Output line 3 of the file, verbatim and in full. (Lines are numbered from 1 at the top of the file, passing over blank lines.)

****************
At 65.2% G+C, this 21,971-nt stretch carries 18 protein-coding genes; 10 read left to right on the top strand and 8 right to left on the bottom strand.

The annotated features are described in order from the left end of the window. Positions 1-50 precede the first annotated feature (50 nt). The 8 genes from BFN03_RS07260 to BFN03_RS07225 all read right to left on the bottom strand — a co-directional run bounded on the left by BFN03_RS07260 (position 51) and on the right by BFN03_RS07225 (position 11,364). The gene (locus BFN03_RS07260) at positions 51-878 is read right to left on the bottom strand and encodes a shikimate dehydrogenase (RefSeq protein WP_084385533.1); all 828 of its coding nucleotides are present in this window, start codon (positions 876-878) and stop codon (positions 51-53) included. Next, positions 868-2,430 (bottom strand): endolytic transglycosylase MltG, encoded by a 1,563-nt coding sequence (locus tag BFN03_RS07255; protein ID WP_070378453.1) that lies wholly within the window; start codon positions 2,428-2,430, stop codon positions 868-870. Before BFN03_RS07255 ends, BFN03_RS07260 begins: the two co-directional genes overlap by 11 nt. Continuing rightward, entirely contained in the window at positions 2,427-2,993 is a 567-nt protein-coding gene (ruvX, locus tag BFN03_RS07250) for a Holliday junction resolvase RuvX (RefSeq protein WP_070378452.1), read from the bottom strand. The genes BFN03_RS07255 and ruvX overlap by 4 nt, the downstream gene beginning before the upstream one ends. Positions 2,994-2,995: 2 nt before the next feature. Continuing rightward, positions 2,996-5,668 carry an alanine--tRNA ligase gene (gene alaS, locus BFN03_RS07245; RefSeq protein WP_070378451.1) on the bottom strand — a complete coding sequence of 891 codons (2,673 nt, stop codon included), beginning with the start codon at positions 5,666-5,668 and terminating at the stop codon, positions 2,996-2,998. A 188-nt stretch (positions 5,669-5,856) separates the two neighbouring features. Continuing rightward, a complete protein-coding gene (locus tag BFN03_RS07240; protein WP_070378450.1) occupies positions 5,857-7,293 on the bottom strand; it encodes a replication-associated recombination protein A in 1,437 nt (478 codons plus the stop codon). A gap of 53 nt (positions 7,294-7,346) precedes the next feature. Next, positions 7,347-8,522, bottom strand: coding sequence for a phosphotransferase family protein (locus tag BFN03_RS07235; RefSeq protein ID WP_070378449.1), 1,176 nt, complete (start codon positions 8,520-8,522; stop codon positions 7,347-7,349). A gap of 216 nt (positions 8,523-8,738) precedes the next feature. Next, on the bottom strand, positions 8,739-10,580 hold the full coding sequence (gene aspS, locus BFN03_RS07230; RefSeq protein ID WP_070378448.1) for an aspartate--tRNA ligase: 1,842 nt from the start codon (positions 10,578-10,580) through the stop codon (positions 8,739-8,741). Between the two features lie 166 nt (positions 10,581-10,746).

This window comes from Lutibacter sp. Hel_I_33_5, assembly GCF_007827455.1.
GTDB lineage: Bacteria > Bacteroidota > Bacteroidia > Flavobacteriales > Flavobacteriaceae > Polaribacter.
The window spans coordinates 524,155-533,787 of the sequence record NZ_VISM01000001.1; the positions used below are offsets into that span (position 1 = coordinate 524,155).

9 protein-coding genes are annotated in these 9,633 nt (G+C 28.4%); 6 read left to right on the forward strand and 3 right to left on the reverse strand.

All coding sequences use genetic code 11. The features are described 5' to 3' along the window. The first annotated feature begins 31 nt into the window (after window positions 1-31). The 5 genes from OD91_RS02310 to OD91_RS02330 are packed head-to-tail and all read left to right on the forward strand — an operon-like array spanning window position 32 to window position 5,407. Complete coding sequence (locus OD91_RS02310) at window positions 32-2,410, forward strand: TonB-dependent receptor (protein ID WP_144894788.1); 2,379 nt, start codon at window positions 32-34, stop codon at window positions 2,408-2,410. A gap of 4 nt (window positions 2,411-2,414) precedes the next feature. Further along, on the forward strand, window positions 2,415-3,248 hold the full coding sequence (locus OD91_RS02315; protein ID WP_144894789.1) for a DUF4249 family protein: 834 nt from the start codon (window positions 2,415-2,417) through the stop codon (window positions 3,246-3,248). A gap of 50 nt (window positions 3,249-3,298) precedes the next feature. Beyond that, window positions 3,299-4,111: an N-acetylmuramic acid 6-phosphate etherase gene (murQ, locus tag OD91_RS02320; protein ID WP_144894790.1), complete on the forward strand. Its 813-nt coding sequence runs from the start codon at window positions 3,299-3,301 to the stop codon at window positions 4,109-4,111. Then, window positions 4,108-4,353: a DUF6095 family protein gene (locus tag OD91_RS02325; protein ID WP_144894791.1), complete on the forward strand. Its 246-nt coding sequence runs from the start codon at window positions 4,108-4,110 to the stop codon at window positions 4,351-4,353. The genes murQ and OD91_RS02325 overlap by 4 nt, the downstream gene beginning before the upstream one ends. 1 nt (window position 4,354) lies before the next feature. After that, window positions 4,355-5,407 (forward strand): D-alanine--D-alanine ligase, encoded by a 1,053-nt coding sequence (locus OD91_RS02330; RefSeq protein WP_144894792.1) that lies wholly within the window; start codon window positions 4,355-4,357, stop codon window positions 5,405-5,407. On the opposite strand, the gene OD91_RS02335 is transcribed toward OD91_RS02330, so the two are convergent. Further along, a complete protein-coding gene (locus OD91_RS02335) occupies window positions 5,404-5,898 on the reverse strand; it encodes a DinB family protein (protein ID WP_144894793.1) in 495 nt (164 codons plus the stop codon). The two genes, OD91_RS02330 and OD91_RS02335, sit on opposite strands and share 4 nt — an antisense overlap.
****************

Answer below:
This window comes from Lutibacter sp. Hel_I_33_5, assembly GCF_007827455.1.